The head of Libya’s UN-recognised unity government, Fayez al-Sarraj, said yesterday that his forces were “determined” to take over the entire country from his rival, military commander Khalifa Haftar.
“Our fight continues and we are determined to defeat the enemy, impose state control on the whole of the homeland and destroy all those who jeopardise the construction of a civil, democratic and modern state,” Sarraj said in Ankara after meeting Turkish President Recep Tayyip Erdogan, his main supporter.
Sarraj’s Government of National Accord (GNA) said yesterday it was back in full control of the capital and its suburbs after more than a year of fighting off an offensive by eastern strongman Haftar.
The announcement came after GNA forces retook the capital’s civilian airport on Wednesday, more than a year after losing it in Haftar’s initial drive on the capital.
GNA forces, boosted by Turkish drones and air defences, have made a string of gains from Haftar’s forces in recent months.
Haftar is supported by neighbouring Egypt and the United Arab Emirates as well as Russia.
The United Nations has urged outside powers to respect a deal reached at a January conference in Berlin, ending foreign meddling and upholding a much-violated arms embargo.
While a January truce brokered by Turkey and Russia has been repeatedly violated, the UN said talks on a ceasefire resumed Wednesday, welcoming it as a “positive” first step.
In Ankara, Sarraj said: “We will always stay loyal to the blood of our martyrs and the sacrifices of our heroes, hence our decision not to sit at the table with the war criminal (Haftar) because he has never been a partner in the political process.”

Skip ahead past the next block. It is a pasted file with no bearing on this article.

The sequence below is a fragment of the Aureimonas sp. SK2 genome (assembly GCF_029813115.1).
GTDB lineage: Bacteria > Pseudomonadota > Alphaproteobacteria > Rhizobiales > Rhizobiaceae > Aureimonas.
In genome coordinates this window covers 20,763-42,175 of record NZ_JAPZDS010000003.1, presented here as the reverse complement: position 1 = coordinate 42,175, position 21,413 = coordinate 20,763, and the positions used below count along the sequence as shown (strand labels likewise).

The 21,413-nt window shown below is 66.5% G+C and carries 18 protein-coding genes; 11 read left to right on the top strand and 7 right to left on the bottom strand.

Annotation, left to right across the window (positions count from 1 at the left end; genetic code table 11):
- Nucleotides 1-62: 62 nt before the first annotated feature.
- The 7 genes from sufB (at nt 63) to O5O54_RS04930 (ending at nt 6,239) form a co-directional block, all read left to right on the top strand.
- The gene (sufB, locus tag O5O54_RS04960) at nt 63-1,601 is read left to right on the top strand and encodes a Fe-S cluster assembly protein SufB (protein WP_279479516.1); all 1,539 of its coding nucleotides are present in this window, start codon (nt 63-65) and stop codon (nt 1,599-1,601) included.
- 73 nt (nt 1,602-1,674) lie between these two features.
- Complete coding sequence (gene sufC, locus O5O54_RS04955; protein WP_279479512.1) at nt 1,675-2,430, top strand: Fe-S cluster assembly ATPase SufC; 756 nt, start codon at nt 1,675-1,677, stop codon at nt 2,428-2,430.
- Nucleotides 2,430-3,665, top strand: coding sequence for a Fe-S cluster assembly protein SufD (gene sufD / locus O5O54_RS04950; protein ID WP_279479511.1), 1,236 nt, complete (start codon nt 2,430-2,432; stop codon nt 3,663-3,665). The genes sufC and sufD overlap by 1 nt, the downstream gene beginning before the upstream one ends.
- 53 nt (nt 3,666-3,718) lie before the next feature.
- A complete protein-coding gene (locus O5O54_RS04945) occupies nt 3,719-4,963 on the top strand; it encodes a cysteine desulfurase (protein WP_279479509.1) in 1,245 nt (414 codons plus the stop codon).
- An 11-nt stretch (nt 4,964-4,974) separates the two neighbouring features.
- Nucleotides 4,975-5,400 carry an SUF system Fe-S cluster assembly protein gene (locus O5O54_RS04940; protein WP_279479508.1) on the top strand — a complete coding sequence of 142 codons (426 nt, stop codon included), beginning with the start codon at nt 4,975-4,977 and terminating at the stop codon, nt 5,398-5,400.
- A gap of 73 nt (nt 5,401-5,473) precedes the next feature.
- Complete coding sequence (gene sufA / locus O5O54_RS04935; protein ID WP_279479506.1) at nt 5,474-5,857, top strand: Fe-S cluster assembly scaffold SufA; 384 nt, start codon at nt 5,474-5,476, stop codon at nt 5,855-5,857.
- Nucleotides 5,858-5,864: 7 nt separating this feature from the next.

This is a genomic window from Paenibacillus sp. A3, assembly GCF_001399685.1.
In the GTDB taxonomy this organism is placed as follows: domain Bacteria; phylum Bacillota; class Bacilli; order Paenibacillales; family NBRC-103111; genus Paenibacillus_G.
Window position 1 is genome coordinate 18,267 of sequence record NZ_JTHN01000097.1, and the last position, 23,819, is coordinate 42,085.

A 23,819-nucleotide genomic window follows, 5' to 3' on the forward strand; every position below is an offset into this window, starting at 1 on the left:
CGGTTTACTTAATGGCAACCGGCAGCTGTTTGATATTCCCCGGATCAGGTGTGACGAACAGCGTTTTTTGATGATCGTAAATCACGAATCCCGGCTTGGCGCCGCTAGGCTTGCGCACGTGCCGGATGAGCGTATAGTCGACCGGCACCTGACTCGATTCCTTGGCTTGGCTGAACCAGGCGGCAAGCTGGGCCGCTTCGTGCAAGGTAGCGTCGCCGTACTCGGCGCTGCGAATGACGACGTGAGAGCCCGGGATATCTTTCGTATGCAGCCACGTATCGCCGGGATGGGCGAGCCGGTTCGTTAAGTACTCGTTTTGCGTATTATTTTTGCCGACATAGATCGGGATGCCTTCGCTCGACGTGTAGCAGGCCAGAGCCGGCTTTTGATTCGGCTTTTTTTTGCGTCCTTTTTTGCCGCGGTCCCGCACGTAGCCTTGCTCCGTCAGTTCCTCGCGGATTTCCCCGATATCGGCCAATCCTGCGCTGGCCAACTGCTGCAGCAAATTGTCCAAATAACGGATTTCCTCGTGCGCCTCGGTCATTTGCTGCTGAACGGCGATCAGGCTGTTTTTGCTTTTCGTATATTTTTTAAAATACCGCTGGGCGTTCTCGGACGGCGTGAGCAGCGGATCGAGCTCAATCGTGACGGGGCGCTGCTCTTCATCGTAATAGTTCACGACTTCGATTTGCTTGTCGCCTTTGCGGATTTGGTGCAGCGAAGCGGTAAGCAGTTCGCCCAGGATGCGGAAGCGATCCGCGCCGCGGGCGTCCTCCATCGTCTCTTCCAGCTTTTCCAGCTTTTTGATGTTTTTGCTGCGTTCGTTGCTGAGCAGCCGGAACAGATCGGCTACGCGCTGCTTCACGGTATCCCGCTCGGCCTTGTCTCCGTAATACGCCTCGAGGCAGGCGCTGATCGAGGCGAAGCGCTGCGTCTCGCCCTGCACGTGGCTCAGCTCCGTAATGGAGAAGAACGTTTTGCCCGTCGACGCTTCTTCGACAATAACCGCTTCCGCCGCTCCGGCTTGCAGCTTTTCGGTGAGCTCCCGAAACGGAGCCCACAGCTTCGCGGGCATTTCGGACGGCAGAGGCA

He also urged countries backing Haftar to stop doing so.
“Your bet has failed and we will sue you after you have tasted defeat at the doors of Tripoli. Leave us alone.”
For his part, Erdogan welcomed the recent advances made by the Tripoli government on the battlefield saying it was right to use “self-defence”, adding that Haftar cannot remain at the negotiating table.
“An individual who constantly threatens the future of Libya cannot have a representation capability at the table,” the Turkish leader said.
He also criticised outside countries backing Haftar, saying they were “the biggest obstacle before peace” in Libya. “History will judge them.”
Erdogan also said Turkey would advance its co-operation with Libya including searching for hydrocarbons in the eastern Mediterranean, as part of a bilateral maritime deal reached between the two governments.
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